In "The Sniper," how does the author describe the physical appearance of the main character?
In the exposition to O'Flaherty's "The Sniper," the main character is physically described in a way that reflects the story's setting.
The sniper's physical condition reflects a wartime reality. In this civil war, resources such as food are limited. The sniper mirrors this with his "thin and ascetic" appearance. Such a description enhances how the sniper has forgone "luxuries" like eating in favor of the focus he carries towards his mission. As the sniper is being described, it is clear that "he had eaten nothing since morning," underscoring a gaunt condition so often a part of war.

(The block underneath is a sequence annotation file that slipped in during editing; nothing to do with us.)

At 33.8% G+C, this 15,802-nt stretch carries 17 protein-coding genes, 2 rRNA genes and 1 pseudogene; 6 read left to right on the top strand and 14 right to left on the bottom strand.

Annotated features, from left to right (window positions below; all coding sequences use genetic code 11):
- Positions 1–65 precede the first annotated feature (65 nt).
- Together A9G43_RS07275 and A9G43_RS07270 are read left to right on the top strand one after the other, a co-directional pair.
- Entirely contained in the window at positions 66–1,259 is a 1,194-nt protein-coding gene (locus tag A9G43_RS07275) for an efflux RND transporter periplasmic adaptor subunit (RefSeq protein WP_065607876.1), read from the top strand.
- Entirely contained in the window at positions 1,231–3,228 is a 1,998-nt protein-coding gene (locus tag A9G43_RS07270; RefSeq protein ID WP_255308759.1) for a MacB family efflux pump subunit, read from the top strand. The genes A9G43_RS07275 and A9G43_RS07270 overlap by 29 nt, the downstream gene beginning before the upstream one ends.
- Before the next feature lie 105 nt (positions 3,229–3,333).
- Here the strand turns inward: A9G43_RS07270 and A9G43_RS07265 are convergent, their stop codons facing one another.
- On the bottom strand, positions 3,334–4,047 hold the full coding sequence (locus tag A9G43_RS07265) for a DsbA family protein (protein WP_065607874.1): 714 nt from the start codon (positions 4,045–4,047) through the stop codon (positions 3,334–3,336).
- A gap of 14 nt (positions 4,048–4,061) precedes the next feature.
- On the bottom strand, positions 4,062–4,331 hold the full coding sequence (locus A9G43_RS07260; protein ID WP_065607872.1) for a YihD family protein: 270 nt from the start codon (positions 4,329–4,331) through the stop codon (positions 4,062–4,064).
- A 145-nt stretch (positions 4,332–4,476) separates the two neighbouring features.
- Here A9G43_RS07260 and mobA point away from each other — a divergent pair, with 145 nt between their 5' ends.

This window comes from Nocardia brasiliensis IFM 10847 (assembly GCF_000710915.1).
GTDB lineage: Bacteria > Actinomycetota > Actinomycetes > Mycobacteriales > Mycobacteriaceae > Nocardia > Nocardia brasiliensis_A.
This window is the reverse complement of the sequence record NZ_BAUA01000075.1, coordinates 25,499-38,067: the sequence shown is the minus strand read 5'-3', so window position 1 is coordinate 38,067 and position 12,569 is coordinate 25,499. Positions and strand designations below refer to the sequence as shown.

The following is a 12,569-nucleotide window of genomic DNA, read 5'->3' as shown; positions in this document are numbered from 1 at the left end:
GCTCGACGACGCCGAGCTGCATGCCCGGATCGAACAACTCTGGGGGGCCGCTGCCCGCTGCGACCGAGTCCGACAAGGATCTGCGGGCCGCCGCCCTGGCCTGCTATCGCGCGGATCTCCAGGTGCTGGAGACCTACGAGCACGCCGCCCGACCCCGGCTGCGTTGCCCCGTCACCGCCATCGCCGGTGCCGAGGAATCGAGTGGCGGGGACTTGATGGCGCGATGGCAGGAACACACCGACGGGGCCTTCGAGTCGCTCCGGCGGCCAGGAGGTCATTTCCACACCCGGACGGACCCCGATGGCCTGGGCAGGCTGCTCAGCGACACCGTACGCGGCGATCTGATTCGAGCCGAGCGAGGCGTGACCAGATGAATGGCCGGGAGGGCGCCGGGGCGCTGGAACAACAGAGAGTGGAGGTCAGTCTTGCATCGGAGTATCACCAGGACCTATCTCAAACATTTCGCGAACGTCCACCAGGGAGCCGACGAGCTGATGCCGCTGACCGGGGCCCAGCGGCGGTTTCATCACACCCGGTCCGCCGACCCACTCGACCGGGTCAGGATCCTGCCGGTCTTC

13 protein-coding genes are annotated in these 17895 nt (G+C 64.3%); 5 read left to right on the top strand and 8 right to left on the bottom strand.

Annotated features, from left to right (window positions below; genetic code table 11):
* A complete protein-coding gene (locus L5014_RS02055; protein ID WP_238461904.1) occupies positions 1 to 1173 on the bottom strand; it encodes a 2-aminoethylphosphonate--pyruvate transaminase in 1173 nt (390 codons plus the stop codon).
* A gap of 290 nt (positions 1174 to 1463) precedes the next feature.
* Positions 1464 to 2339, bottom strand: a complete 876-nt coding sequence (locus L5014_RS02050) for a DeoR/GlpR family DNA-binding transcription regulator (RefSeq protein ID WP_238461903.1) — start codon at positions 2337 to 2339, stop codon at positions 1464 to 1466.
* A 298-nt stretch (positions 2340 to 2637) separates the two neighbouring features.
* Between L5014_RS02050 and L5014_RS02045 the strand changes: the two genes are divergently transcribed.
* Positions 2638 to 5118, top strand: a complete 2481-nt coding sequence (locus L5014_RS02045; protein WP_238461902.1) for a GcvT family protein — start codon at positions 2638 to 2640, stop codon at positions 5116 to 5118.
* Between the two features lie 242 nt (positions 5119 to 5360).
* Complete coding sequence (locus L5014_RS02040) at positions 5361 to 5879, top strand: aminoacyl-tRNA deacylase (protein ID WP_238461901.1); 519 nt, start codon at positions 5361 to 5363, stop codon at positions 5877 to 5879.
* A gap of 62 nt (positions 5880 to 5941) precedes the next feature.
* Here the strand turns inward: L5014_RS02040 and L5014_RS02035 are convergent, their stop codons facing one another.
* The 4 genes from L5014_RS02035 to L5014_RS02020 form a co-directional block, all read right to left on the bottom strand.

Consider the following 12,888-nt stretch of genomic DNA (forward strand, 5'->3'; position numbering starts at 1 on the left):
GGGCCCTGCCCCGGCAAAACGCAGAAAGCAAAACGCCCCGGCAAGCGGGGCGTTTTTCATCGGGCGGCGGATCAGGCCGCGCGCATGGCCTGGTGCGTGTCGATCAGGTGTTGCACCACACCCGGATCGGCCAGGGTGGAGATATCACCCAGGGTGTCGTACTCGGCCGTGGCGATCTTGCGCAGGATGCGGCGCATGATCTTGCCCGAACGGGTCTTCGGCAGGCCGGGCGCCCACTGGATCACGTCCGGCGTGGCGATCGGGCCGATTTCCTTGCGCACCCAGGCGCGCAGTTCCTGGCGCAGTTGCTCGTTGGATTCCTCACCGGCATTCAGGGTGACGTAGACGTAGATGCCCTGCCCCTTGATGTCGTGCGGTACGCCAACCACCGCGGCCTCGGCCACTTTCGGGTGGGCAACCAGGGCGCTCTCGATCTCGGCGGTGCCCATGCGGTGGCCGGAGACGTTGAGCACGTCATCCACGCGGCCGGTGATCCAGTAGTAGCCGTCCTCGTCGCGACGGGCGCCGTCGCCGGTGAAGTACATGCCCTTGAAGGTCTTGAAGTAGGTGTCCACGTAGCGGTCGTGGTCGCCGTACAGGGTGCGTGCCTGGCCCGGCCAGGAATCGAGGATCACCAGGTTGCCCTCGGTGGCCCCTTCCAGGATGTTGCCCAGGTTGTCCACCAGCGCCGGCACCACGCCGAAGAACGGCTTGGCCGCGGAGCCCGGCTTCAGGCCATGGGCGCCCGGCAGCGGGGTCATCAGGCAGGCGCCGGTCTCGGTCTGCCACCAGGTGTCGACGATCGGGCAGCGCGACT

The sniper's primary motivation helps to enhance his physical dimension. O'Flaherty describes his eyes as possessing "the cold gleam of the fanatic," and that he was "too excited" at what he set out to do. This political and military focus is underscored through his "deep and thoughtful eyes." There is a seriousness to the physical appearance of the sniper, for he is "used to looking at death." From his initial description, it is clear that the sum total of the sniper's being is being channeled into the accomplishment of the mission at hand.
Such a physical description shows a man who has nothing else on his mind but what he has set out to do. O'Flaherty enhances this with a physical description that leaves little room for anything else in the sniper's life other than victory in war.